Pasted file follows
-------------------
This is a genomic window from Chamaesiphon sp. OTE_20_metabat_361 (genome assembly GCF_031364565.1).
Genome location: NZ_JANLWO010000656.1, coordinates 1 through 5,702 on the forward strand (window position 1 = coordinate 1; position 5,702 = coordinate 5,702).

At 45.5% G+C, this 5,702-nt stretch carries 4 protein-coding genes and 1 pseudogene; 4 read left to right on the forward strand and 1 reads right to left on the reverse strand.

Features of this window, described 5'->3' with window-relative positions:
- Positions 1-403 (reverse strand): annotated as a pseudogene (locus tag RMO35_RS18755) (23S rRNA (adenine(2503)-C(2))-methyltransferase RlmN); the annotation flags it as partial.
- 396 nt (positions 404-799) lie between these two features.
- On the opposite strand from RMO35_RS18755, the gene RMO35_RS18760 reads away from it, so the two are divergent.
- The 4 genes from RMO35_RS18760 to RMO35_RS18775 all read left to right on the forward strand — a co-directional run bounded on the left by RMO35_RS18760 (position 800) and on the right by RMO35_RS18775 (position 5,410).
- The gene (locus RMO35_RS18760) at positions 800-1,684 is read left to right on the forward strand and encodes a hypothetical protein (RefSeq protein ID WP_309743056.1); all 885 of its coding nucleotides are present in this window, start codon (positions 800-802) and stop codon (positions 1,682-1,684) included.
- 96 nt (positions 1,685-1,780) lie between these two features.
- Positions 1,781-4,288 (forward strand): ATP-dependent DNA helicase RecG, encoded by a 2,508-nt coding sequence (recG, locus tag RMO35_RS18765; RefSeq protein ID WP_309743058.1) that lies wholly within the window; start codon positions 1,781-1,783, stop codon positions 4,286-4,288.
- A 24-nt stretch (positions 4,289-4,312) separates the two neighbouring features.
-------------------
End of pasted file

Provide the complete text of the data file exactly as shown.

This is a genomic window from Chamaesiphon sp. OTE_20_metabat_361 (genome assembly GCF_031364565.1).
Genome location: NZ_JANLWO010000656.1, coordinates 1 through 5,702 on the forward strand (window position 1 = coordinate 1; position 5,702 = coordinate 5,702).

At 45.5% G+C, this 5,702-nt stretch carries 4 protein-coding genes and 1 pseudogene; 4 read left to right on the forward strand and 1 reads right to left on the reverse strand.

Features of this window, described 5'->3' with window-relative positions:
- Positions 1-403 (reverse strand): annotated as a pseudogene (locus tag RMO35_RS18755) (23S rRNA (adenine(2503)-C(2))-methyltransferase RlmN); the annotation flags it as partial.
- 396 nt (positions 404-799) lie between these two features.
- On the opposite strand from RMO35_RS18755, the gene RMO35_RS18760 reads away from it, so the two are divergent.
- The 4 genes from RMO35_RS18760 to RMO35_RS18775 all read left to right on the forward strand — a co-directional run bounded on the left by RMO35_RS18760 (position 800) and on the right by RMO35_RS18775 (position 5,410).
- The gene (locus RMO35_RS18760) at positions 800-1,684 is read left to right on the forward strand and encodes a hypothetical protein (RefSeq protein ID WP_309743056.1); all 885 of its coding nucleotides are present in this window, start codon (positions 800-802) and stop codon (positions 1,682-1,684) included.
- 96 nt (positions 1,685-1,780) lie between these two features.
- Positions 1,781-4,288 (forward strand): ATP-dependent DNA helicase RecG, encoded by a 2,508-nt coding sequence (recG, locus tag RMO35_RS18765; RefSeq protein ID WP_309743058.1) that lies wholly within the window; start codon positions 1,781-1,783, stop codon positions 4,286-4,288.
- A 24-nt stretch (positions 4,289-4,312) separates the two neighbouring features.